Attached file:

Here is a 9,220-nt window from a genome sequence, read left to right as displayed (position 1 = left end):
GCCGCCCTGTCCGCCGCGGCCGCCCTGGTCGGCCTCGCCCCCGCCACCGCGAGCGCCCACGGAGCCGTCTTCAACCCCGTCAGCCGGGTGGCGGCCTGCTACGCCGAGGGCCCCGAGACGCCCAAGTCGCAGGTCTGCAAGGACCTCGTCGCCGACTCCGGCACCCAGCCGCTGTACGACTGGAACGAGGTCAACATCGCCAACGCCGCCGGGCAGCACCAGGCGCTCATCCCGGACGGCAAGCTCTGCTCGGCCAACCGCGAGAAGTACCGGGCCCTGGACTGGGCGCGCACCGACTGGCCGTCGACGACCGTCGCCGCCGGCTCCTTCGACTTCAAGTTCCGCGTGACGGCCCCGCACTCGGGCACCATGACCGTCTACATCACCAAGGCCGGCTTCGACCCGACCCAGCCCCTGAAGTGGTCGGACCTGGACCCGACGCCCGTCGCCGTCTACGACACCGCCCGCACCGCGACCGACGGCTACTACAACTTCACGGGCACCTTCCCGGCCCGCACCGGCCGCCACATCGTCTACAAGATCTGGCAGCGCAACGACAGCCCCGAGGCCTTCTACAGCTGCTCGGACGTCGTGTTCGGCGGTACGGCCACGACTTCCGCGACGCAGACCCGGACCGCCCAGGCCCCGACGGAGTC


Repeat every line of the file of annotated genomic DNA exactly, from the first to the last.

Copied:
Here is a 9,220-nt window from a genome sequence, read left to right as displayed (position 1 = left end):
GCCGCCCTGTCCGCCGCGGCCGCCCTGGTCGGCCTCGCCCCCGCCACCGCGAGCGCCCACGGAGCCGTCTTCAACCCCGTCAGCCGGGTGGCGGCCTGCTACGCCGAGGGCCCCGAGACGCCCAAGTCGCAGGTCTGCAAGGACCTCGTCGCCGACTCCGGCACCCAGCCGCTGTACGACTGGAACGAGGTCAACATCGCCAACGCCGCCGGGCAGCACCAGGCGCTCATCCCGGACGGCAAGCTCTGCTCGGCCAACCGCGAGAAGTACCGGGCCCTGGACTGGGCGCGCACCGACTGGCCGTCGACGACCGTCGCCGCCGGCTCCTTCGACTTCAAGTTCCGCGTGACGGCCCCGCACTCGGGCACCATGACCGTCTACATCACCAAGGCCGGCTTCGACCCGACCCAGCCCCTGAAGTGGTCGGACCTGGACCCGACGCCCGTCGCCGTCTACGACACCGCCCGCACCGCGACCGACGGCTACTACAACTTCACGGGCACCTTCCCGGCCCGCACCGGCCGCCACATCGTCTACAAGATCTGGCAGCGCAACGACAGCCCCGAGGCCTTCTACAGCTGCTCGGACGTCGTGTTCGGCGGTACGGCCACGACTTCCGCGACGCAGACCCGGACCGCCCAGGCCCCGACGGAGTC